1. Limited time only! Sign up for a free 30min personal tutor trial with Chegg Tutors
    Dismiss Notice
Dismiss Notice
Join Physics Forums Today!
The friendliest, high quality science and math community on the planet! Everyone who loves science is here!

Homework Help: Kinetic theory of gases theory question

  1. Oct 23, 2009 #1
    1. The problem statement, all variables and given/known data
    Consider a mixture of oxygen and hydrogen kept at room temperature.As compared to a hydrogen molecule an oxygen molecule hits the wall-
    (a) with greater average speed
    (b)with smaller average speed
    (c)with greater average kinetic energy
    (d)with smaller average kinetic energy

    2. Relevant equations
    We have to consider both the gases as ideal to get the answer.
    Now, for a mixture vrms=(3RT/M)^1/2
    where M is average mass of the gases in the mixture and is
    n denote the number of moles of gases and M their respective molecular masses.
    Average kinetic energy for a gas molecule=3/2kT
    k=boltzmann constant
    T=absolute temperature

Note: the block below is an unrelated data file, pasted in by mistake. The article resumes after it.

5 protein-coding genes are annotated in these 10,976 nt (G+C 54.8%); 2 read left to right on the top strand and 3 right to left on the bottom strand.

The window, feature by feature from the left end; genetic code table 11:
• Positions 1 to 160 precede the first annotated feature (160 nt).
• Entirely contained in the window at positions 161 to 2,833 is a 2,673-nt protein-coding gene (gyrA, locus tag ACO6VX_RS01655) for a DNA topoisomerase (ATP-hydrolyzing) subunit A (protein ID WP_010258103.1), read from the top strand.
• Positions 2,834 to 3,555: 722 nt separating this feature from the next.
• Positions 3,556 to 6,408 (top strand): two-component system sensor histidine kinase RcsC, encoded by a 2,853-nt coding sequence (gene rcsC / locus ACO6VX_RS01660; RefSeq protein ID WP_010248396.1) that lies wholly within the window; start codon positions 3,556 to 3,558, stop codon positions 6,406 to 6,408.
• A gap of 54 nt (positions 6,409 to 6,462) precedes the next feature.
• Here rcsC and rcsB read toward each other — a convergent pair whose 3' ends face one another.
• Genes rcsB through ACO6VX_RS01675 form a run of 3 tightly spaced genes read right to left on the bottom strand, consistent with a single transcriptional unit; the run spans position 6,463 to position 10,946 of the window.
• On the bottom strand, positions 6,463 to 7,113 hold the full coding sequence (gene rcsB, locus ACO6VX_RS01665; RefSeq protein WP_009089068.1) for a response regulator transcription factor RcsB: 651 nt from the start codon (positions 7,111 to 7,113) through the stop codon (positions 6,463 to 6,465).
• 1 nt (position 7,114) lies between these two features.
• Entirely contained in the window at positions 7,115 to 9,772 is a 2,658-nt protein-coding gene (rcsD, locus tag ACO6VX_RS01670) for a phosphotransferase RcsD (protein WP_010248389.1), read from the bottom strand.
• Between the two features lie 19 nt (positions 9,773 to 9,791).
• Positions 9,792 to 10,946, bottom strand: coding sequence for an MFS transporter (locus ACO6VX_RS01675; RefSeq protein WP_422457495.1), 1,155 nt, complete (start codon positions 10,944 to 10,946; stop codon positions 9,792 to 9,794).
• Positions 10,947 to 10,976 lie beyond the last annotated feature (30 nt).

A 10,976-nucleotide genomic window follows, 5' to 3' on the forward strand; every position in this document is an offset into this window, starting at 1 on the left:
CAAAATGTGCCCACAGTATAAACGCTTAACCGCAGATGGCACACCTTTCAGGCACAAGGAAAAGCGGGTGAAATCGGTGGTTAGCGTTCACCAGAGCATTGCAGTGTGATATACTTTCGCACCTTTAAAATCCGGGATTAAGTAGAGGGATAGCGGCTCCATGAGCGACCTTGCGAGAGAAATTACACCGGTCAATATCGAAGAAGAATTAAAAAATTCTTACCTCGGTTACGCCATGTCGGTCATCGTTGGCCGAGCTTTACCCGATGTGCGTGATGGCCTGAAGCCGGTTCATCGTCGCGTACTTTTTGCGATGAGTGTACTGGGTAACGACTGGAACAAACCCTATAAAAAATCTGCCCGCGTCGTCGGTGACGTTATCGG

3. The attempt at a solution
    The answer given is (b)with smaller average speed.Someone please explain the reason for this.
  2. jcsd
  3. Oct 23, 2009 #2
    If I understood it right :
    both molecules have the same average internal energy, which is kinetic energy
    now,the oxygen molecule is heavier than the hydrogen molecule , thus the velocity of the oxygen molecule should be smaller.
    mv^2/2 = E
    V=(3RT/M)^1/2 when the mass is higher . velocity is lower...
  4. Oct 23, 2009 #3
    Right,but doesn't the word "average" has any significance here?
  5. Oct 23, 2009 #4
    I would rather say Energy per molecule.
    the "Average" thing is here because this measures the average velocity ,but it has (if it has) a little effect on the answer. the difference between 2 different types of molecules in this case is big, so you can drop that word.
  6. Oct 23, 2009 #5
    Okay!!Thank you very much!:smile:
Share this great discussion with others via Reddit, Google+, Twitter, or Facebook